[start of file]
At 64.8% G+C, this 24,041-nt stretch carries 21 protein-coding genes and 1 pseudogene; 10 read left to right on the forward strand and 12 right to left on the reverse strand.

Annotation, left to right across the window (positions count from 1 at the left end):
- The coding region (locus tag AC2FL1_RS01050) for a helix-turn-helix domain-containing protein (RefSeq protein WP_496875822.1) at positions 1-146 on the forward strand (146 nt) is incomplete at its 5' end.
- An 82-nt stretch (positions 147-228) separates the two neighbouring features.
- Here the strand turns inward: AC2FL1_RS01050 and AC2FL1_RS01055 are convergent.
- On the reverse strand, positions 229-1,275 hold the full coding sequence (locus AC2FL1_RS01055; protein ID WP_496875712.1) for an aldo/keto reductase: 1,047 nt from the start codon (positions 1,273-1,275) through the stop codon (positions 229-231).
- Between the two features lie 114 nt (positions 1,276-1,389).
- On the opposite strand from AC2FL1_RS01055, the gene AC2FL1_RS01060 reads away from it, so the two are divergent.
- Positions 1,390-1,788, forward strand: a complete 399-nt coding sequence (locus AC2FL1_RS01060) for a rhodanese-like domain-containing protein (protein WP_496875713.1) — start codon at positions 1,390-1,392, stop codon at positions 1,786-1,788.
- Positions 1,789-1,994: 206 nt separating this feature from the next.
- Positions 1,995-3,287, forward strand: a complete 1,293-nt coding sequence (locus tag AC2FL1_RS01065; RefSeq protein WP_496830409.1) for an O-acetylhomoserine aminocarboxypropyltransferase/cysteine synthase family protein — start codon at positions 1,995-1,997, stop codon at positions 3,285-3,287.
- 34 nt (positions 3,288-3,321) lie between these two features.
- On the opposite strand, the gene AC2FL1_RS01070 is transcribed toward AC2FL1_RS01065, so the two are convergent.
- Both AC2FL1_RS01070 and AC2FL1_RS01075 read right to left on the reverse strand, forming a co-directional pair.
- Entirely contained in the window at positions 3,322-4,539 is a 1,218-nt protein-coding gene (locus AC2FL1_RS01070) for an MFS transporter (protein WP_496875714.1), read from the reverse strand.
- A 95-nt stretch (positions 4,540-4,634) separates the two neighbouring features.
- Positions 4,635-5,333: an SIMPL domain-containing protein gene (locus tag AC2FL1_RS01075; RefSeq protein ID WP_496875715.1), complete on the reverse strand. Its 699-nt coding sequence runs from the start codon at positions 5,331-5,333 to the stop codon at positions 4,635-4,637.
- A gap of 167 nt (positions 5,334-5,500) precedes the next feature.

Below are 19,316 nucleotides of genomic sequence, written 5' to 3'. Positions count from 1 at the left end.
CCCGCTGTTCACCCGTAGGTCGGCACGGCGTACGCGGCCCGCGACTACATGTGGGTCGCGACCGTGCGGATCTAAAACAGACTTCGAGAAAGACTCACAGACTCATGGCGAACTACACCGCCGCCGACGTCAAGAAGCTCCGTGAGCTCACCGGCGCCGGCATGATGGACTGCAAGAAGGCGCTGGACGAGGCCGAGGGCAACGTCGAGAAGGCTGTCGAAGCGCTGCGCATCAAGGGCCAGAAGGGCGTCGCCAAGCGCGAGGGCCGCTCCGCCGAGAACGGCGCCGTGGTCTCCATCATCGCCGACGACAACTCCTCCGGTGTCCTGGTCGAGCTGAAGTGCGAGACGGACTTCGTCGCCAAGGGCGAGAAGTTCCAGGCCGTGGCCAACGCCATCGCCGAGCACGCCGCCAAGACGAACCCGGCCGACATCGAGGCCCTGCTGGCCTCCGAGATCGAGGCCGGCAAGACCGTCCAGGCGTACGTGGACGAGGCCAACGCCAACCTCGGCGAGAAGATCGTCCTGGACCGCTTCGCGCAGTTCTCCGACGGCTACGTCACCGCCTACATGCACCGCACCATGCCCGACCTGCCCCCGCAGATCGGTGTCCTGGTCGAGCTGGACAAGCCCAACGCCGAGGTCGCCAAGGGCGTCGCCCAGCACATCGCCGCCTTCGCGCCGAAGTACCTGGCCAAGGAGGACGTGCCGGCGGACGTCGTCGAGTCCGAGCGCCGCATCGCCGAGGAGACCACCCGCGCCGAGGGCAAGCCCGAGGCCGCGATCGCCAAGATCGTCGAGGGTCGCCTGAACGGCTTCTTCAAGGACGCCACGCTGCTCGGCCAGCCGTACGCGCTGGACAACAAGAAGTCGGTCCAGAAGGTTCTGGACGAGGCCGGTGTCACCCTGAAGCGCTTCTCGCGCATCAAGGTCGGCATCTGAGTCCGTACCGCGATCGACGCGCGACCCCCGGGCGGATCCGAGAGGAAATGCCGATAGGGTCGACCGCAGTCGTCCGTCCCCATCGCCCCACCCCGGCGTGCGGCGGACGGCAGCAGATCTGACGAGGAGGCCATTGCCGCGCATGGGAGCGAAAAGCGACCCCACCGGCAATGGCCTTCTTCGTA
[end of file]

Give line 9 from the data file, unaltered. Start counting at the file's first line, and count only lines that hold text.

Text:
- Positions 1,390-1,788, forward strand: a complete 399-nt coding sequence (locus AC2FL1_RS01060) for a rhodanese-like domain-containing protein (protein WP_496875713.1) — start codon at positions 1,390-1,392, stop codon at positions 1,786-1,788.